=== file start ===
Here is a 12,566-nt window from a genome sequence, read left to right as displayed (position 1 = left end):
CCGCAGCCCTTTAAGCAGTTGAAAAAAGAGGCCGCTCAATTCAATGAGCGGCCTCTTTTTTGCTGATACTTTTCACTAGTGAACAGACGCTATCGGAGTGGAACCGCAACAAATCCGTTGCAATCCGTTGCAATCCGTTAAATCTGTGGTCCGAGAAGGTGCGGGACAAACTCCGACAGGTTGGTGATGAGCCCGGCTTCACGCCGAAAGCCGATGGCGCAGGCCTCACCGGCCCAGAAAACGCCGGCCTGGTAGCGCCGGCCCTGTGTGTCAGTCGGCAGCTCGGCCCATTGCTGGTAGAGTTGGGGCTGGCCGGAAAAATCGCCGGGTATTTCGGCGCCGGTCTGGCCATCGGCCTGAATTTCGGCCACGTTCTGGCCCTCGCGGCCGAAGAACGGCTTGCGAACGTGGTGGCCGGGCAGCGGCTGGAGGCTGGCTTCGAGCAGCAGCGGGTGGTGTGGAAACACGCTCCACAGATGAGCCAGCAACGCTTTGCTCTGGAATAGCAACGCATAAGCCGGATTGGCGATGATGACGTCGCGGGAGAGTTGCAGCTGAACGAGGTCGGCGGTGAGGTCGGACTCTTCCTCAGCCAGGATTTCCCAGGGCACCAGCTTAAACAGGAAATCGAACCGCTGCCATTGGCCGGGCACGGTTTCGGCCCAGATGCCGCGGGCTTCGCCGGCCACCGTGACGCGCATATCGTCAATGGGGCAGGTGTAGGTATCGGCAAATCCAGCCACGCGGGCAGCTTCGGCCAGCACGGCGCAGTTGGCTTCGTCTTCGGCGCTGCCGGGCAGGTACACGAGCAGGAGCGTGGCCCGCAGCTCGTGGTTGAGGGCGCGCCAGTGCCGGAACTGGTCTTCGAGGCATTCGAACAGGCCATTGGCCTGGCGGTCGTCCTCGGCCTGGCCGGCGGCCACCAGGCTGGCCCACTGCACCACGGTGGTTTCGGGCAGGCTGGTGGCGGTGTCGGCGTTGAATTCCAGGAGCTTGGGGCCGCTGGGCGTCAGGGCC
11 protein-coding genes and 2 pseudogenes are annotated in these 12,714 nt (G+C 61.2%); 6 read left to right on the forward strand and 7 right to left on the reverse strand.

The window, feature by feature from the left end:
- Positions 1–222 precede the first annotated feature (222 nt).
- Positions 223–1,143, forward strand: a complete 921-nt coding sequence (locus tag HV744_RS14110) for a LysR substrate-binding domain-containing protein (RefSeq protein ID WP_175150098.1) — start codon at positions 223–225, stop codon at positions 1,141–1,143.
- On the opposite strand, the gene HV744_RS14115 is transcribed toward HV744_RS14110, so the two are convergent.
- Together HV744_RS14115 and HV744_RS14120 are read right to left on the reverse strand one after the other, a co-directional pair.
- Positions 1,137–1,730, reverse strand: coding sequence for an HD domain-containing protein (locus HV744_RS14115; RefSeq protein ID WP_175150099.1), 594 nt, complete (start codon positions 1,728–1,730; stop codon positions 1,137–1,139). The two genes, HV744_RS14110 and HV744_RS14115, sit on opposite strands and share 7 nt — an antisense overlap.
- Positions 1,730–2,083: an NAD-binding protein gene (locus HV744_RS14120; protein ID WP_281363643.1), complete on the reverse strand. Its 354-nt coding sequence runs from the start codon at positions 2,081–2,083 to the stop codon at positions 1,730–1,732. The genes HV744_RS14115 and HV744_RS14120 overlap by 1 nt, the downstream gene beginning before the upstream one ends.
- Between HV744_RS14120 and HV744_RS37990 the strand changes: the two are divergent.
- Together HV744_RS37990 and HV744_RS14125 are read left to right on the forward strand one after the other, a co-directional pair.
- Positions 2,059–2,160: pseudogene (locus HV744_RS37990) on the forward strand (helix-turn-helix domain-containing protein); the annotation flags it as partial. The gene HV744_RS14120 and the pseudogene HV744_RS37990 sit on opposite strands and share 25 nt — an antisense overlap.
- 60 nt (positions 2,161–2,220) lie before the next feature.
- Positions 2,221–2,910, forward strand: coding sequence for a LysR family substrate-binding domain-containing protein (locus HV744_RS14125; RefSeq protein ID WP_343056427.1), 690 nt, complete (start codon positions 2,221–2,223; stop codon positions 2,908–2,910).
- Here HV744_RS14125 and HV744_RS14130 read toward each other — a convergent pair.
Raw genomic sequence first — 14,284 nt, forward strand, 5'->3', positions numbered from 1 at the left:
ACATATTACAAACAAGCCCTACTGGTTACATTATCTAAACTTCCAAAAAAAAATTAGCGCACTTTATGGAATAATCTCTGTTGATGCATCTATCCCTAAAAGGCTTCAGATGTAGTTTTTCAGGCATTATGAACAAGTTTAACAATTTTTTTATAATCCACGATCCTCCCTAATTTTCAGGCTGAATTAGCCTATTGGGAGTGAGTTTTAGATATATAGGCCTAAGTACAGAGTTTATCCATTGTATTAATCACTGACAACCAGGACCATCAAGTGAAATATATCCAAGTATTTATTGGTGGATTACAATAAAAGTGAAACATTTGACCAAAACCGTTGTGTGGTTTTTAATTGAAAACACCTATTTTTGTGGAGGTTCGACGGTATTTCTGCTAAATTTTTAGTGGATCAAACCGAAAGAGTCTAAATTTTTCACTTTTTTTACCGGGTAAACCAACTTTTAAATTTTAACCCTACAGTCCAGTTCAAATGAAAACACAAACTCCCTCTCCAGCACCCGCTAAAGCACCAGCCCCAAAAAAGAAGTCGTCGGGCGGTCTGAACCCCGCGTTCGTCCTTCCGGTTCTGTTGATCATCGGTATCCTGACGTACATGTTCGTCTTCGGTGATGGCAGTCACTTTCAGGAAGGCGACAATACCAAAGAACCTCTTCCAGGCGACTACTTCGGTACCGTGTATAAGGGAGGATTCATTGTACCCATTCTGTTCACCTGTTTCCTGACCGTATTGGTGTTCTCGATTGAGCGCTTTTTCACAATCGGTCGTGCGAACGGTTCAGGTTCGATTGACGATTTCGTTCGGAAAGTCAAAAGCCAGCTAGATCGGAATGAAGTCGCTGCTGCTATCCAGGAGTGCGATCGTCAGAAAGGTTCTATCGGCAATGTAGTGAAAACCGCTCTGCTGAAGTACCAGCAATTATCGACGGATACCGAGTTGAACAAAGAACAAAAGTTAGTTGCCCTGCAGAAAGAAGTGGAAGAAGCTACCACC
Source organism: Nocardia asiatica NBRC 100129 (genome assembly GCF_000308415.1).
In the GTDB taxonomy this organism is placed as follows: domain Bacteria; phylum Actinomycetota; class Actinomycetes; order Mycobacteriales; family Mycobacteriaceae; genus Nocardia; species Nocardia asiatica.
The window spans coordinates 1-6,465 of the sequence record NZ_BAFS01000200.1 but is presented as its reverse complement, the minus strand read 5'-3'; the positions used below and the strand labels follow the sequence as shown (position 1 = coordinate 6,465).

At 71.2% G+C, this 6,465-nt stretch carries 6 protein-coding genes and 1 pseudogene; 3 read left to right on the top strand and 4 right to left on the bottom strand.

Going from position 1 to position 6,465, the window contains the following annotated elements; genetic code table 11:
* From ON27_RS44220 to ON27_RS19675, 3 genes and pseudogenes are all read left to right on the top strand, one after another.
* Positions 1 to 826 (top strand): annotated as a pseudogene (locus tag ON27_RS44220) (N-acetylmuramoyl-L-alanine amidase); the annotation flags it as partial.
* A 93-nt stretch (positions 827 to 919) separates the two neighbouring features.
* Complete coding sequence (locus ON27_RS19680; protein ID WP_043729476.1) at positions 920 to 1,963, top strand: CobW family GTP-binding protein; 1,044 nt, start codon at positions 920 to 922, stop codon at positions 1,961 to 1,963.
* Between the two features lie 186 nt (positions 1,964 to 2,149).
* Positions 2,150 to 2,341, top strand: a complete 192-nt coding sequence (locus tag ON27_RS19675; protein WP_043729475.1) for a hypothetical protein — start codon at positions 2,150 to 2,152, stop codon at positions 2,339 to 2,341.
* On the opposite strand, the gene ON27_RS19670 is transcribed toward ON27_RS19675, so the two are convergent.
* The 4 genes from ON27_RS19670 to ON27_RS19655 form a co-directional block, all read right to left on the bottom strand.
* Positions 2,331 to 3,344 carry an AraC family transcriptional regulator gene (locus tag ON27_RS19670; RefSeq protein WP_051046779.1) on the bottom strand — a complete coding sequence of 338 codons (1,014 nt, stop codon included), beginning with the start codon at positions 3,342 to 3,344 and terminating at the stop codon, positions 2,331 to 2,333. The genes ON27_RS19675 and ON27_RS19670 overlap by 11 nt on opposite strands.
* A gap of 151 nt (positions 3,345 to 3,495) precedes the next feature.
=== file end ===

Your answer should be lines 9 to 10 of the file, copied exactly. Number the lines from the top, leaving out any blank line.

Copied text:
- Positions 1,137–1,730, reverse strand: coding sequence for an HD domain-containing protein (locus HV744_RS14115; RefSeq protein ID WP_175150099.1), 594 nt, complete (start codon positions 1,728–1,730; stop codon positions 1,137–1,139). The two genes, HV744_RS14110 and HV744_RS14115, sit on opposite strands and share 7 nt — an antisense overlap.
- Positions 1,730–2,083: an NAD-binding protein gene (locus HV744_RS14120; protein ID WP_281363643.1), complete on the reverse strand. Its 354-nt coding sequence runs from the start codon at positions 2,081–2,083 to the stop codon at positions 1,730–1,732. The genes HV744_RS14115 and HV744_RS14120 overlap by 1 nt, the downstream gene beginning before the upstream one ends.